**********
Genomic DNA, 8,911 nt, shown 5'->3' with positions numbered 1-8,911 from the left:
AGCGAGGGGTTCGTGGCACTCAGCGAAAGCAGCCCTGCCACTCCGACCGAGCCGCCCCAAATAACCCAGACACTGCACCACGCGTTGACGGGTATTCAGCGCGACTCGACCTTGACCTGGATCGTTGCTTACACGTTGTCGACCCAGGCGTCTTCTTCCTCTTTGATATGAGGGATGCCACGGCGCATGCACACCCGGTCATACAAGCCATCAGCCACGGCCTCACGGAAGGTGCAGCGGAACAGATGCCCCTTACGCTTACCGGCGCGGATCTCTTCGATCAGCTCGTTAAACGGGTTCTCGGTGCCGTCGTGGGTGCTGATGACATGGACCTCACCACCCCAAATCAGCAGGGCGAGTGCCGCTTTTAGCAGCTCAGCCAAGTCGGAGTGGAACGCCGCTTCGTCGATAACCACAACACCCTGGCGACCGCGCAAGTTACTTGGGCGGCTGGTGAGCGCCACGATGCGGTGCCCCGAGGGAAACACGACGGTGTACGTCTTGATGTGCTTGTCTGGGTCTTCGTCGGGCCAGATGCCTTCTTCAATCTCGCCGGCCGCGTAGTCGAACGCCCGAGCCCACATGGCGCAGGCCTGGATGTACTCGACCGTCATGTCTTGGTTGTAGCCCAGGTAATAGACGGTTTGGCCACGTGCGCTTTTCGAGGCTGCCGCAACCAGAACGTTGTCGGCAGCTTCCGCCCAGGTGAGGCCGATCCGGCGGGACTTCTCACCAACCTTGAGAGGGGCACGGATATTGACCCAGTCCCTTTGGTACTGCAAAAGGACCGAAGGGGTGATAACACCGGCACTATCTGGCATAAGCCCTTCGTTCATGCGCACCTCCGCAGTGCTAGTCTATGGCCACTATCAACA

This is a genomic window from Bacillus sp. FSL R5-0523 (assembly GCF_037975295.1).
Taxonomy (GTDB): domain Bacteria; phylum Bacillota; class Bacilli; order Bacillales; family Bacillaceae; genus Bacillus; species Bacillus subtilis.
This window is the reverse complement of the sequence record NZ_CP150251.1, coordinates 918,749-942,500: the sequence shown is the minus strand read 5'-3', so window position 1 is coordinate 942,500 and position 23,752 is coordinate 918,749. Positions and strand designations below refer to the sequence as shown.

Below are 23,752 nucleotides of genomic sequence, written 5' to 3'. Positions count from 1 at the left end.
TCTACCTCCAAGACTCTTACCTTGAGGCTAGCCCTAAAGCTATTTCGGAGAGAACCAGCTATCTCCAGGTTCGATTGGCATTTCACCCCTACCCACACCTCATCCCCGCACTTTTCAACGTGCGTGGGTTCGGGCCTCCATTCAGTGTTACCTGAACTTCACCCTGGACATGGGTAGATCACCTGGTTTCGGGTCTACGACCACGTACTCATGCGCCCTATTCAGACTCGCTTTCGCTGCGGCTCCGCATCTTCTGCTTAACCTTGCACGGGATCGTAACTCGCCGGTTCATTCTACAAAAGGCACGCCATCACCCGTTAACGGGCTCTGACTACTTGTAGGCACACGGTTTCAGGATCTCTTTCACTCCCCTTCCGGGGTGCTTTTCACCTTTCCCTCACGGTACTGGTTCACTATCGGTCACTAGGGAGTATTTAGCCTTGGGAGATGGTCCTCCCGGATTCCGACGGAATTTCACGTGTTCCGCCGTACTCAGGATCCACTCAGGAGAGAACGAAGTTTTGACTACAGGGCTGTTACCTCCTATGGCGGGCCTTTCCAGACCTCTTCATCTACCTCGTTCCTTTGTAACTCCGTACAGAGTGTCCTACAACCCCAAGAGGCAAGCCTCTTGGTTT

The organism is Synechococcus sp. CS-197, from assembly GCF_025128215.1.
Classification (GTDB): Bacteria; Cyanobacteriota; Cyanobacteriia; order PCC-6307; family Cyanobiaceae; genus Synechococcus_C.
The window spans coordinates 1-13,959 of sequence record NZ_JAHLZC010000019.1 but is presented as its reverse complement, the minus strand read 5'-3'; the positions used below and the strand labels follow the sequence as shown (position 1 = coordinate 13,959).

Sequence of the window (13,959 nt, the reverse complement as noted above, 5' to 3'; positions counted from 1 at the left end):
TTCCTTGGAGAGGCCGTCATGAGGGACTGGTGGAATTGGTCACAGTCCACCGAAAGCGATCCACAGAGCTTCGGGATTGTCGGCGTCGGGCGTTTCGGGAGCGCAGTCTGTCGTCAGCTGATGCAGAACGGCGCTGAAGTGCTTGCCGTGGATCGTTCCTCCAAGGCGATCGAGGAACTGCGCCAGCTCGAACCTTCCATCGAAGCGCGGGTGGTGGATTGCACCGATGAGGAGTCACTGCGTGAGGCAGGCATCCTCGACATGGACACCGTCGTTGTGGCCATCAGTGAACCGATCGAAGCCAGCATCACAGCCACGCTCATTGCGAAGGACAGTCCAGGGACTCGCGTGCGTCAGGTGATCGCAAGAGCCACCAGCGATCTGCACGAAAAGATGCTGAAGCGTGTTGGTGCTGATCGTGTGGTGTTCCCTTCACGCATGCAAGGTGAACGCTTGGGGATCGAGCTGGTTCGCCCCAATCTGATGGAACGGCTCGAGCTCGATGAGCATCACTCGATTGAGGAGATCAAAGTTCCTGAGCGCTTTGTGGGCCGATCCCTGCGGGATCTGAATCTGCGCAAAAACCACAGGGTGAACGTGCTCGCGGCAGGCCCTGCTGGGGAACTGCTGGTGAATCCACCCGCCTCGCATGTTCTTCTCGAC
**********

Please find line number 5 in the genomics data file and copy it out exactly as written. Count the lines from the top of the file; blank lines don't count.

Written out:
This window is the reverse complement of the sequence record NZ_CP150251.1, coordinates 918,749-942,500: the sequence shown is the minus strand read 5'-3', so window position 1 is coordinate 942,500 and position 23,752 is coordinate 918,749. Positions and strand designations below refer to the sequence as shown.